top of page


I was renting a clinic space in a pilates studio several years back and heard one of the teachers remark - Stabilize, then Mobilize...Stabilize then Mobilize.

The remark is a key teaching principle of the pilates model that was being taught to students on reformers - a pilates apparatus that challenges load and rebound as you lie on a carriage pushing and pulling against cables and springs.

I immediately thought to myself - I disagree.

What I have learned from well over 10 years of working with dysfunctional movement and pain patterns with clients is that stability arises from fostering ease in mobility. Optimal function of muscles in movement patterns requires that one must regain control over their muscles. Muscles have the job of contracting and relaxing. If a muscle is chronically tight or tense the muscle cannot do it's job. Optimal control is a non-negotiable before attempting to strengthen the body in higher load exercise.

It is not implicit that the right muscles are going to do the work, particularly when we enter a modality of rehab after an injury, surgery or prolonged cycle of stress or bad movement habits.

What needs to happen first - and frankly, what should be a foundation for all maintenance programs, is a short Somatic or Somayoga practice. Doing this 3x per week will keep your body’s muscles primed and engaged - “online” so to speak - and in connection with your brain so that they contract and release well. So that you can perform your best in higher loads when needed.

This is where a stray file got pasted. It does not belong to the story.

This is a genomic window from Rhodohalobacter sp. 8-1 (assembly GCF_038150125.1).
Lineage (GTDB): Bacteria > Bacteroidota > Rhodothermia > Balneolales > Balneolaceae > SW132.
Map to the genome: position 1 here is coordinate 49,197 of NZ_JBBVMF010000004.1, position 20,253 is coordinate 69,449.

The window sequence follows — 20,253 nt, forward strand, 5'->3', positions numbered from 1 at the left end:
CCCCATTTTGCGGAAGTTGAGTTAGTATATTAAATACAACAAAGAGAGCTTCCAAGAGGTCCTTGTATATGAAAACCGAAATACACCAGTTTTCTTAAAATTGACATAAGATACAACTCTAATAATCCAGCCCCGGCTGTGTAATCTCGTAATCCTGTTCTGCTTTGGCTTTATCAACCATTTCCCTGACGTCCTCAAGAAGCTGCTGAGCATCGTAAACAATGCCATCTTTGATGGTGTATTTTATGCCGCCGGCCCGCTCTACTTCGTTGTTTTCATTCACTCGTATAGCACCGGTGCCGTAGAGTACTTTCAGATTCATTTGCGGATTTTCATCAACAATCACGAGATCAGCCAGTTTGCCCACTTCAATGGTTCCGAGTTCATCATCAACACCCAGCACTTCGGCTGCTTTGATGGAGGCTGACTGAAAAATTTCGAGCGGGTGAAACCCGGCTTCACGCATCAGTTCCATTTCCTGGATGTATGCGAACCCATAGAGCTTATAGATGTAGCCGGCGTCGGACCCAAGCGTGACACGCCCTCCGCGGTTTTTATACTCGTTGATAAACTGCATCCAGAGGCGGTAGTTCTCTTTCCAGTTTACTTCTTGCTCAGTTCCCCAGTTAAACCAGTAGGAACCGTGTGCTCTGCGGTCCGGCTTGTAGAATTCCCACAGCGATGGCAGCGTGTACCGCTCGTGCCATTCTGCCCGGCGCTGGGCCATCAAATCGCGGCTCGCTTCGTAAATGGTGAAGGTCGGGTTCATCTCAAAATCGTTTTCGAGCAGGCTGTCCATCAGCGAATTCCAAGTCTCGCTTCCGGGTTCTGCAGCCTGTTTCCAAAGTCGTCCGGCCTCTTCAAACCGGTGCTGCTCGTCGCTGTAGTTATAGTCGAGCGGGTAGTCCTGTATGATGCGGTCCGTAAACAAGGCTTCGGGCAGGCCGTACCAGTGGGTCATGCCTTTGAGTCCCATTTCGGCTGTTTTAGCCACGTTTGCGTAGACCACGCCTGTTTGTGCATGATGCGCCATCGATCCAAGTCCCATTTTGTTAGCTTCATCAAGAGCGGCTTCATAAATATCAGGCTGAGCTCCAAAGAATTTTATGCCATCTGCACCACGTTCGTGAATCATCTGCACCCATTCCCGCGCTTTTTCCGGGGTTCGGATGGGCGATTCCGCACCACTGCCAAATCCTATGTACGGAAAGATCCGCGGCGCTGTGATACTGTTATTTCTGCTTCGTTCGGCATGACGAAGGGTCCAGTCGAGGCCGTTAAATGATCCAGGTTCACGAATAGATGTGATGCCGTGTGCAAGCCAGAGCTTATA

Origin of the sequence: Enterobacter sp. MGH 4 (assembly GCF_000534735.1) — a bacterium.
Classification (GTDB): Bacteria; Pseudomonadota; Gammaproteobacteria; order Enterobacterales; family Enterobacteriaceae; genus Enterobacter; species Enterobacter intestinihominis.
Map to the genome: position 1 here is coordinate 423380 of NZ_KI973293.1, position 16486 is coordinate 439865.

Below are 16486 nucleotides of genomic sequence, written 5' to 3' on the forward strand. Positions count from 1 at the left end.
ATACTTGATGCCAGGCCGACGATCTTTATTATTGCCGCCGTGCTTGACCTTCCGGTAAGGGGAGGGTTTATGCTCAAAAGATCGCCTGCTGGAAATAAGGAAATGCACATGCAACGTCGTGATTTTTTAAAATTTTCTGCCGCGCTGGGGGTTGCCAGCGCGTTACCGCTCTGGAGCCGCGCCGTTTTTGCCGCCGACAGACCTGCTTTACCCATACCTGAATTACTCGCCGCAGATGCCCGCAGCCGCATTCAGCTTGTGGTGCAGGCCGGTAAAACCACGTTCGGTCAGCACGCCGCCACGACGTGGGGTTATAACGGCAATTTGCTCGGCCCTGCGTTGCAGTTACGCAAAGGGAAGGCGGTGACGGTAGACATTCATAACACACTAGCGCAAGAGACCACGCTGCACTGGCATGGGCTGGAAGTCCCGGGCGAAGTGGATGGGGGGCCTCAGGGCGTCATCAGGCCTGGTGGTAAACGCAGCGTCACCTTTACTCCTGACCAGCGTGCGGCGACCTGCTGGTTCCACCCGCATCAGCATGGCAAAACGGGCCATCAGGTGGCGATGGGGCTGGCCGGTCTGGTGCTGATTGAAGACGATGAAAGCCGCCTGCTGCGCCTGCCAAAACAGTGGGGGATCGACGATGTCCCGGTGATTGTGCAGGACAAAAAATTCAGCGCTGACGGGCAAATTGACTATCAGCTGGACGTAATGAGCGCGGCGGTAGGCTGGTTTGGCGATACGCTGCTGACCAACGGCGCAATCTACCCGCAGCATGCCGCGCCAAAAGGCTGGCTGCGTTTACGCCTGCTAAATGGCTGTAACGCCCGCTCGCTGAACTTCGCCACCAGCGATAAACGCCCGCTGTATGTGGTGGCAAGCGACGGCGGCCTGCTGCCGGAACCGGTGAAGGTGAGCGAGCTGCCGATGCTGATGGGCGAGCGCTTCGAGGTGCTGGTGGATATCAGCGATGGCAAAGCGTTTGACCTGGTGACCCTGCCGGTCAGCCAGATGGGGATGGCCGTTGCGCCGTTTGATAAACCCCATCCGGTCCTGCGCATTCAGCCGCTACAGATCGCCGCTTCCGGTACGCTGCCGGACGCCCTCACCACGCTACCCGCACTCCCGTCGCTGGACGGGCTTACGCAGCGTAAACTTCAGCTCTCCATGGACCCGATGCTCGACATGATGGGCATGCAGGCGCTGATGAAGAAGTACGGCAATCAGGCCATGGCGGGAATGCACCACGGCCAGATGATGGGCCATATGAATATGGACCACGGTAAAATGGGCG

So the truth really is that stability arises from mobility, not the other way around.

Using the somatic technique of Pandiculation is the only self propelled, non-invasive way that I know of to get muscles back functioning well when they have fallen into stuck patterns leaving them feeling sleepy and weak.

Re-awakening the brain’s control over muscles teaches them how to function well again so that movement in yoga, pilates, weight training, skiing, hockey, golfing, running and biking is efficient and effective.

Updating Your Muscles' Software

Another way to look at pandiculation is this. It is 2021 and let’s say a few years have passed since you bought your computer. In order for your computer to work optimally, you must update your software and operating system regularly. And when you don’t you notice slow opening of programs, programs quitting spontaneously and a sense of inefficiency as you try to maneuver through your work tasks.

The fundamental movements in Somatics are Arch and Flatten, Diagonal Arch and Curl, Arch and Curl, Side Curl and Back Lift. A regular practice of these movements is a powerful way to reboot your muscles - to re-establish a felt sense and knowing that your muscles are up to date. As you work with these practices, you will notice yourself moving better in your daily life and activities.

Your muscles should be long and at ease when they are at rest. Not tense.

Stay tuned for our next post on Reciprocal Inhibition - a key teaching principle of the Method we teach. This principle is fundamental to understanding functional movement and why you need to look at the relationships of opposing muscle groups.

If your focus on is on where symptoms are presenting in your body then you are looking in the wrong place.

You can get started with us by visiting our YouTube Channel where you can start exploring SomaYoga practices. Then from there jump onto our Video on Demand Channel and let us support you to build a sustainable home practice.

64 views0 comments


bottom of page